With EPCOR and the South Bruce municipalities as a case study of a solution that could work in practice, the OEB allowed utilities to create “stand alone” rates for services provided to expansion communities based on the higher costs associated with connecting natural gas service. The OEB stated that:

The evidence shows that for many communities a higher gas distribution rate would be more than offset by the savings these customers would realize over time by converting to natural gas. This is true even when one considers the costs of conversion, such as a new or modified furnace.8

Next Steps: Natural Gas Expansion Plans

With the conclusion of the Generic Proceeding, we anticipate increased activity regarding new natural gas expansion projects to continue throughout 2017 and 2018.  There is already some evidence of this.

For example, on November 17, 2016, the OEB issued a procedural order for Union Gas’ application concurrently with its Decision,9 requesting that Union advise the OEB of how it proposes to proceed with its application in light of the OEB’s Decision in the Generic Proceeding. In a letter dated December 22, 2016, Union advised the OEB that it will update its application and evidence to reflect the OEB’s findings in EB 2016-0004 and expects to file its updated application and evidence with the OEB by the end of March 2017.  One might expect that Enbridge will file a similarly re-framed application, based on the projects the initially identified during the Generic Proceeding.

In addition, while the Decision opens the door for new expansion opportunities that were previously uneconomic, whether the Decision will actually result in a level playing field for potential new entrants and existing gas utilities in Ontario remains to be seen. On January 5, 2017, the OEB issued the first procedural order in the EPCOR application for approval of its franchise agreements with the South Bruce communities. In it the OEB canvassed whether any other parties to the Generic Proceeding were interested in serving the areas covered by the EPCOR Applications. Union Gas responded, filing a letter on January 19, 2017 notifying the Board of its interest in serving the areas covered by the EPCOR applications.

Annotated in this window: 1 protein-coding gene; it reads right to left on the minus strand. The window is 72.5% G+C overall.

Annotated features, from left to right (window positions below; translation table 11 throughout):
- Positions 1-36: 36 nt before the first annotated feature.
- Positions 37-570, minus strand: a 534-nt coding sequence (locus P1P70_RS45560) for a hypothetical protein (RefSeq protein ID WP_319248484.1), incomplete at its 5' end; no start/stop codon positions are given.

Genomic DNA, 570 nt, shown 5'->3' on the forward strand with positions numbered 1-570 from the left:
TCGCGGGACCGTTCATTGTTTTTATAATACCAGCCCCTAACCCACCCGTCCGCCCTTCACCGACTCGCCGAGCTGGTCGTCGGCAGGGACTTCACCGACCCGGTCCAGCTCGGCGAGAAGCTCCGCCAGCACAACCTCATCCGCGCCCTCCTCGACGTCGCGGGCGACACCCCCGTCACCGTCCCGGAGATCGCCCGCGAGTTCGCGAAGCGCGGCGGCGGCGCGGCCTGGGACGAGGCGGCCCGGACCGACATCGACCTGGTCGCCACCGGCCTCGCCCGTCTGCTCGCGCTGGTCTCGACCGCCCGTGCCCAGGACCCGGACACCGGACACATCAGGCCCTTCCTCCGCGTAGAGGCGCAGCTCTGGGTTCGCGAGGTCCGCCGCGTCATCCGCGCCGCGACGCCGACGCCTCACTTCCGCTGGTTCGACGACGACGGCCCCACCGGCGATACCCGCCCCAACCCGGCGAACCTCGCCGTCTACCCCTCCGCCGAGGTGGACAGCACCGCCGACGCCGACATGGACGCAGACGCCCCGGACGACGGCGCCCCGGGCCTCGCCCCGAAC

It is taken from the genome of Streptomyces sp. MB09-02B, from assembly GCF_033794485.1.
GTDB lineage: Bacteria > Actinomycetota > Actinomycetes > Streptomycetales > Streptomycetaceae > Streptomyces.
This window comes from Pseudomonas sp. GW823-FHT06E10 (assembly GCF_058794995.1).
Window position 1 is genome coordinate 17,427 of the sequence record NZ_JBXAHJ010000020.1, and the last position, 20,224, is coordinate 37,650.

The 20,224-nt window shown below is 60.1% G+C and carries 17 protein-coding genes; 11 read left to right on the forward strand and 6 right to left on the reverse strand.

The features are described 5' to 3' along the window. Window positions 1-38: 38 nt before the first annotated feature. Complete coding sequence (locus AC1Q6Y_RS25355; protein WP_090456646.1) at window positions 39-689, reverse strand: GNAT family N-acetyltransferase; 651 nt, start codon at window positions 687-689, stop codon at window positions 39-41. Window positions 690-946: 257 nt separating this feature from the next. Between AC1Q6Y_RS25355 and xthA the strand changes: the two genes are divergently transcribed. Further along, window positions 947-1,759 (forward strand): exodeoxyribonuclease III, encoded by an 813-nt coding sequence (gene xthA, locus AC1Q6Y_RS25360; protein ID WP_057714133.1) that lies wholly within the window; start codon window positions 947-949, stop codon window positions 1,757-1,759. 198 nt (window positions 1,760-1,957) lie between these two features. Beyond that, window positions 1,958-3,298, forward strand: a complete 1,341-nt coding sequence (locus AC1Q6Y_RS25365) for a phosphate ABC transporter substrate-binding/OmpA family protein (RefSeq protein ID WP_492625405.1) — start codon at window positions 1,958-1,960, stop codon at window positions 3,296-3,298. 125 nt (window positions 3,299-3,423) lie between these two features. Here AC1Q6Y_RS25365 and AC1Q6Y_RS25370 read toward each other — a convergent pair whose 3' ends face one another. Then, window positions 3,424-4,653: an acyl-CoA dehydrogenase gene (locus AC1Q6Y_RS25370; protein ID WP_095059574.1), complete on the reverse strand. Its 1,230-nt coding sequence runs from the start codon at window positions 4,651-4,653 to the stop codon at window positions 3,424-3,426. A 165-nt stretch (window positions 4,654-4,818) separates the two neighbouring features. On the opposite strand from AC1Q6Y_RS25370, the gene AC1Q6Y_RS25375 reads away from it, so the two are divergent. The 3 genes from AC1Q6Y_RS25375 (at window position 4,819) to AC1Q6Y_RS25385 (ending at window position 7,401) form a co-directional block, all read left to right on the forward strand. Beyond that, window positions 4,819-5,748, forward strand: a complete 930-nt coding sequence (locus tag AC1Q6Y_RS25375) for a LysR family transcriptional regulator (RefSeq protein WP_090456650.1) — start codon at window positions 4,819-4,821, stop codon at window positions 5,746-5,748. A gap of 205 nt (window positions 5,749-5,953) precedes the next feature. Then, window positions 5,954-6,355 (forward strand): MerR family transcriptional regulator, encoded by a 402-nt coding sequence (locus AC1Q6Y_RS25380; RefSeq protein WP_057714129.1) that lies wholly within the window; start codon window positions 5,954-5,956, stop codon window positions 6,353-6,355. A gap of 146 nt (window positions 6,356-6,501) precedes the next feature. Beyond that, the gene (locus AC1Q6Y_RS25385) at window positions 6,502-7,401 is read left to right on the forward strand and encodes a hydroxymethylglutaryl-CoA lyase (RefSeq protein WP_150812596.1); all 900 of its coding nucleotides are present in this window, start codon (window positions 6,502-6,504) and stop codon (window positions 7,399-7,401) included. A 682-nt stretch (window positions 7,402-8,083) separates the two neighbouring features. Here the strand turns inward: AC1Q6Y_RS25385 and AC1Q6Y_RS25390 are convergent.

*John Vellone is a partner in the Toronto office of Borden Ladner Gervais LLP and is a member of the Electricity Markets and IT Groups. Mr. Vellone acted for the South Bruce municipalities during the natural gas expansion hearing.
**Jessica-Ann Buchta is an associate at Borden Ladner Gervais LLP in the Electricity Markets Group, practicing corporate/commercial and regulatory law with a focus on energy law and matters relating to the electricity sector.

  1.   Ontario Energy Board Generic Proceeding on Community Expansion (17 November 2016), EB-2016-0004.
  2.   The author acted for the South Bruce municipalities during the Generic Proceeding.
  3.   Ontario, Report of the Board in the matter of a hearing to inquire into, hear and determine certain matters relating to natural gas system expansion for The Consumers’ Gas Company Ltd, Union Gas Limited and Centra Gas Ontario Inc, EBO 188 (Toronto: Ontario Energy Board, 1998).
  4.   Ontario, Achieving Balance: Ontario’s Long-Term Energy Plan (Toronto: Ministry of Energy, 2013) at 77, online: <http://www.energy.gov.on.ca/en/ltep/achieving-balance-ontarios-long-term-energy-plan/>.
  5.   Union Gas Limited, Application for approval to expand natural gas service to certain rural and remote communities in Ontario; for certain exemptions to meet revenue recovery requirements that apply to pipeline projects and approval to construct facilities to serve the communities of Milverton, Prince Township and the Chippewas of Kettle and Stony Point and Lambton Shores,  EB-2015-0179.
  6.   EB 2016-0004, supra note 1.
  7.   Ibid at p 4.
  8.   Ibid.
  9.   Supra note 5.